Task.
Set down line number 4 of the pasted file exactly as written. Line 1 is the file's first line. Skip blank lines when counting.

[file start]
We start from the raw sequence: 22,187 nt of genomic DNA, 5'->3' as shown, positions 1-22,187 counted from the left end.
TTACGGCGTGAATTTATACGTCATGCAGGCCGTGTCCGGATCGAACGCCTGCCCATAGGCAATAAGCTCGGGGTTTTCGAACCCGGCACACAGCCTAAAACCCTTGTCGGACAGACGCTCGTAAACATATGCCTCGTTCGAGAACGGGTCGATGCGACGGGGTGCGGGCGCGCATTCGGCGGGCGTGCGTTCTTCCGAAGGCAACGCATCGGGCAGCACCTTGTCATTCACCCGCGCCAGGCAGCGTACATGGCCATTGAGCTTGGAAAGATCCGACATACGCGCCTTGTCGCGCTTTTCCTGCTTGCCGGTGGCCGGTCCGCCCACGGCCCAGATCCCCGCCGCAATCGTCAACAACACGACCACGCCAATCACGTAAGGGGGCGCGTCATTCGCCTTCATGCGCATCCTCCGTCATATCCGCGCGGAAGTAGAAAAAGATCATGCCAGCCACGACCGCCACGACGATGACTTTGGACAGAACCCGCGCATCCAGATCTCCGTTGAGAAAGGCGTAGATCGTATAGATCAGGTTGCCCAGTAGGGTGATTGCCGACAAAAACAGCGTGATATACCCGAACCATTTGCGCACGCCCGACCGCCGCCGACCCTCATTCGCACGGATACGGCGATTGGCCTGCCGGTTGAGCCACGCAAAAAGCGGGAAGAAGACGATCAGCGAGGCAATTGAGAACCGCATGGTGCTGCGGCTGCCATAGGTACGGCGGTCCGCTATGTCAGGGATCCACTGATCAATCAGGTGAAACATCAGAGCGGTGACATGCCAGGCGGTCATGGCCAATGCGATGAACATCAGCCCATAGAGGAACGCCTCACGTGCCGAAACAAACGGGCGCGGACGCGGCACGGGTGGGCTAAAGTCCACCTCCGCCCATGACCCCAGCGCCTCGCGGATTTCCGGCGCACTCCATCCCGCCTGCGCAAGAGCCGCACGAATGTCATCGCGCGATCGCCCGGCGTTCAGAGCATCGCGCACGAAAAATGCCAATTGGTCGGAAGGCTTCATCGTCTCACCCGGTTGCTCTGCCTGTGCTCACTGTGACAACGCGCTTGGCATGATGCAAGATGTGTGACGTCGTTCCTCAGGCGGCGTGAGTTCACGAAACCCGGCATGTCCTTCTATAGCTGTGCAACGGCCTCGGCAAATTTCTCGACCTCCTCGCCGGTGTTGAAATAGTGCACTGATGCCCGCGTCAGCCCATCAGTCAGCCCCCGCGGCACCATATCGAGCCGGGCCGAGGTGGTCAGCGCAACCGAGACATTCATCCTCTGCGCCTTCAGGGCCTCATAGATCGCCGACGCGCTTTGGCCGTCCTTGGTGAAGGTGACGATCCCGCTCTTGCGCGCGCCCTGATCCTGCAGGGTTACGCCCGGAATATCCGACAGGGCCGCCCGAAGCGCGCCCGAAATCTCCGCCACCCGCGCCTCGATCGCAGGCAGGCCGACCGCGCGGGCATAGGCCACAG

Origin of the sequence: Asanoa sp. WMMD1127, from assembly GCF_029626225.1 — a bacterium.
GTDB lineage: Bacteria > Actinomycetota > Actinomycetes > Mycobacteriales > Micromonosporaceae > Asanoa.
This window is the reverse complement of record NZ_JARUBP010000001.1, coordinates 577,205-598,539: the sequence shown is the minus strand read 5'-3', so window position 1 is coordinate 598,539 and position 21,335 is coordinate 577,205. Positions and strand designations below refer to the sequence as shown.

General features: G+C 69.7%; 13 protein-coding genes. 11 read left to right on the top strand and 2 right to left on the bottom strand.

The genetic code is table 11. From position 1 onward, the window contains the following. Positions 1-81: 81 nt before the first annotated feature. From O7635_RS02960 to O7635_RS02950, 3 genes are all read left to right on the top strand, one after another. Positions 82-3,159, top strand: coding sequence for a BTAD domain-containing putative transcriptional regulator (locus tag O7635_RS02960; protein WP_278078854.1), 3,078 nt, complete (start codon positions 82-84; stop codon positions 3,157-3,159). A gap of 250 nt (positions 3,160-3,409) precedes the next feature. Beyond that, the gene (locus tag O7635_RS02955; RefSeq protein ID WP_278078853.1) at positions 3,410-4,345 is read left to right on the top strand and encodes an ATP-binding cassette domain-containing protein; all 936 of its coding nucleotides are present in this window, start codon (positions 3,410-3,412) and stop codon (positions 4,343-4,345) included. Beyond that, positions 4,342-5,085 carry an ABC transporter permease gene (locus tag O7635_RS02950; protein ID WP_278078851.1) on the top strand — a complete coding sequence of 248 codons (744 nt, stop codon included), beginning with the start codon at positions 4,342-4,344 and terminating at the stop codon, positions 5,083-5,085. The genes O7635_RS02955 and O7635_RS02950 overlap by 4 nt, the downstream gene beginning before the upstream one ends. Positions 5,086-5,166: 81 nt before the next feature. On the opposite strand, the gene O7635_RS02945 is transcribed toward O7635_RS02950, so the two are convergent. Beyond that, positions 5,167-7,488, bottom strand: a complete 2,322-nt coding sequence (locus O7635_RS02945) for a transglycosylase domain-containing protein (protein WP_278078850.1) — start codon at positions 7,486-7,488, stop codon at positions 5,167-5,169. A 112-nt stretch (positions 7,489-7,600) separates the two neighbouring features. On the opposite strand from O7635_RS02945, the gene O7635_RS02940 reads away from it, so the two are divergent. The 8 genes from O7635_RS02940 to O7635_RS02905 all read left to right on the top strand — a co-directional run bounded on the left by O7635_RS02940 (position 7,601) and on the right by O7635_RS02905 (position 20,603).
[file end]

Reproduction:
GTDB lineage: Bacteria > Actinomycetota > Actinomycetes > Mycobacteriales > Micromonosporaceae > Asanoa.